Security, order, and discipline
Security, order, and discipline
Security functions are fulfilled by
the prison administration
Some prison facilities, units or cells implement high-security measures
Belgium has a high security facility located at the Bruges prison, with a 10-person capacity.
This facility is for prisoners deemed particularly violent by officers, or who present a very high escape risk. Central authority is responsible for assignment. The high-security area operates in complete autonomy. Everything is subject to authorisation, from having a pen or cutlery in a cell to participating in an activity with another prisoner. Prisoners there have a standardised diet that is extremely strict and supervised.
Two autonomous, 20-person sections have been installed in the prisons of Hasselt and Ittre, to accommodate the most “radicalised” prisoners. These sections are called D-RAD: EX. Only certain prisoners have access to an activity, subject to management approval. Working is drastically limited, as are visits and phone access.
In Ittre, this section has a tiny yard with wire fencing, and no associated “deradicalisation” program. In Hasselt, detainees have access to the regular yard and can be visited by a “disengagement” specialist.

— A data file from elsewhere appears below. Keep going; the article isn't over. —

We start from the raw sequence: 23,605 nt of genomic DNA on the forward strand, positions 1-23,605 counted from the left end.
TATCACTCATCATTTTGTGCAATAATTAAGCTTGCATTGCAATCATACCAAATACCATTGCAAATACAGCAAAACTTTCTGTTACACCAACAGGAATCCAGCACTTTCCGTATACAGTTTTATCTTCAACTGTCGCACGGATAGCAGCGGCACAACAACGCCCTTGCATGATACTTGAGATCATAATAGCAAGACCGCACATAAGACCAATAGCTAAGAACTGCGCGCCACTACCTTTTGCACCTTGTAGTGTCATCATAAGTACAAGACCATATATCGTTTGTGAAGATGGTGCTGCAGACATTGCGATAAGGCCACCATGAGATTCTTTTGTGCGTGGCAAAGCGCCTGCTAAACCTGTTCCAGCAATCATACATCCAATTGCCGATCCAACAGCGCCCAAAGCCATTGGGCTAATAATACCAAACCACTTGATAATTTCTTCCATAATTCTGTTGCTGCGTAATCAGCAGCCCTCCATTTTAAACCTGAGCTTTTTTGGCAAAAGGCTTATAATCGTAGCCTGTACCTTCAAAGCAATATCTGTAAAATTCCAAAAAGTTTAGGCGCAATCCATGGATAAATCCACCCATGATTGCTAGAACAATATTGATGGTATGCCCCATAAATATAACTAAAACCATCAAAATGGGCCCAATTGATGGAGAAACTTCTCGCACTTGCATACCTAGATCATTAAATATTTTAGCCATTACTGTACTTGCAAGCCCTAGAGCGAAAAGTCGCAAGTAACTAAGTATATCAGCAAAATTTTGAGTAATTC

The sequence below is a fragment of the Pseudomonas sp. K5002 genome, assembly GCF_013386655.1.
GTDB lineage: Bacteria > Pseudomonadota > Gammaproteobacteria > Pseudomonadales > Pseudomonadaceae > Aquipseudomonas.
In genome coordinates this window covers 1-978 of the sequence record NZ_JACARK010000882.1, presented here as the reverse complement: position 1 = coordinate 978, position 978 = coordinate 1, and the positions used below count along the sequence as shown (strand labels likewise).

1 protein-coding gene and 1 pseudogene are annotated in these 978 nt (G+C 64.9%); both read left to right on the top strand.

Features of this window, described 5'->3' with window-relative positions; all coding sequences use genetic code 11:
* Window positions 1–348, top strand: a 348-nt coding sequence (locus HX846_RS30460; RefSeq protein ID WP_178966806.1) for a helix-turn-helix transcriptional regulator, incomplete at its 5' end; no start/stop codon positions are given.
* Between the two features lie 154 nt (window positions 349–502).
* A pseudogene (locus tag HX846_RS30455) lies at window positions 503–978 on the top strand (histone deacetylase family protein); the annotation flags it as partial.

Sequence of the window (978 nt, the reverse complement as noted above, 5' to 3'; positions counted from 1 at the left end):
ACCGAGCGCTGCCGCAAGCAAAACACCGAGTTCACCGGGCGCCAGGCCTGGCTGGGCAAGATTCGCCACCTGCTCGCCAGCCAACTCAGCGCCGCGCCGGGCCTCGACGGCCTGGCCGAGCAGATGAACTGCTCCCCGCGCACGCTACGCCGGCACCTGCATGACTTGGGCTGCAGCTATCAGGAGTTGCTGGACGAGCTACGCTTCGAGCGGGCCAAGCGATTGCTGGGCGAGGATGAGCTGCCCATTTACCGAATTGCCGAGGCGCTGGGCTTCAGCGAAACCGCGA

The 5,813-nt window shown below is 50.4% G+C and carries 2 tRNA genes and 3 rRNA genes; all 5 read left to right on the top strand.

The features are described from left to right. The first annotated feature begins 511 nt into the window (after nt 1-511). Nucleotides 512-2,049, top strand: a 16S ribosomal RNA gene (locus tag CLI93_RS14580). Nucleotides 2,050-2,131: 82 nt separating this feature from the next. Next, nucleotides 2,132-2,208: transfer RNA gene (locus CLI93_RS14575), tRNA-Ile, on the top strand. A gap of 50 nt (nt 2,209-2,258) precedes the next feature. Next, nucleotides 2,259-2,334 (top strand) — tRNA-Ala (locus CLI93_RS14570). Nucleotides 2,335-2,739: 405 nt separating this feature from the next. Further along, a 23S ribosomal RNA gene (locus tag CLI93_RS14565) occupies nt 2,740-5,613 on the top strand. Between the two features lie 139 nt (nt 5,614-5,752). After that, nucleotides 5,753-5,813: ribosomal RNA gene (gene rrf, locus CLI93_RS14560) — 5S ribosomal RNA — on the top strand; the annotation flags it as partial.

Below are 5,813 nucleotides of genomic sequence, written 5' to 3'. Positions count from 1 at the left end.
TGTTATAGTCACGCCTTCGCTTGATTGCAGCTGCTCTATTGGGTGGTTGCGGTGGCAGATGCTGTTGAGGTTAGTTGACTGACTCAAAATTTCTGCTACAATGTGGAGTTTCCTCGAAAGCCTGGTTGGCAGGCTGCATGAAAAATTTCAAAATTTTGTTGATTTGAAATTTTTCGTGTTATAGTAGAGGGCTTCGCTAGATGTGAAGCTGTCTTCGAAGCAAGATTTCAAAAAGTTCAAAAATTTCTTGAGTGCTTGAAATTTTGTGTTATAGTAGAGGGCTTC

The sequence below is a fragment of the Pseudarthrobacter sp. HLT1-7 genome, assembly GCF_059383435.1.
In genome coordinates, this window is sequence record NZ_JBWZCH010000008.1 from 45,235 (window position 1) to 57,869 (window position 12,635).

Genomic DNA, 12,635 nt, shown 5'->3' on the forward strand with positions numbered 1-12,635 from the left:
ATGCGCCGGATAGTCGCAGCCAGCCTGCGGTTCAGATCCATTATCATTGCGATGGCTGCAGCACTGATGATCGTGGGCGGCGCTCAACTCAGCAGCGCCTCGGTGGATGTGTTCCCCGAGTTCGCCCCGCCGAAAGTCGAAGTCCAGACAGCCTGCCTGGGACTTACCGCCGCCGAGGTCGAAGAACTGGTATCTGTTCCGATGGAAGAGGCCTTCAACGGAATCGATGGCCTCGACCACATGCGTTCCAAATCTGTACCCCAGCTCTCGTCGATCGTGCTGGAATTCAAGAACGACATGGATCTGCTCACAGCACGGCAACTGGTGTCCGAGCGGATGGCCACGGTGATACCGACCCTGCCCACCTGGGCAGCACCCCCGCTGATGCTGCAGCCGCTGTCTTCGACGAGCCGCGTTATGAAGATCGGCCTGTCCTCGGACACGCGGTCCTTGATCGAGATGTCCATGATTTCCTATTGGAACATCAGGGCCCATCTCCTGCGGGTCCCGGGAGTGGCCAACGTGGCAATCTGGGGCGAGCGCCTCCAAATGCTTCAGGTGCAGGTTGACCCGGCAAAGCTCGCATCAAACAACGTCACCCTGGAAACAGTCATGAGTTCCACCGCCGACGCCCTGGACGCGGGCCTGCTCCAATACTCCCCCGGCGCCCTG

The criminal court of Brussels has mandated the Belgian government to pay a symbolic amount of one euro per detention day to alleged jihadist prisoners who are placed in special isolation sections called “D-Radex», in Ittre and Hasselt prisons. The Belgian government believes that this measure falls within common law. Nevertheless, the court classifies it under a special individual security scheme ( régime de sécurité particulier individuel (RSPI). The RSPI scheme, as provided by the law, is associated with several legislative guarantees (Article 1382 of the Civil Code). Placement in the “D-Radex” section without the application of these guarantees, is an error on the part of the Belgian government. The plaintiff’s lawyer, Nicolas Cohen1, reiterates the importance of individual monitoring of prisoners and the guarantee of their right to appeal as provided by the law.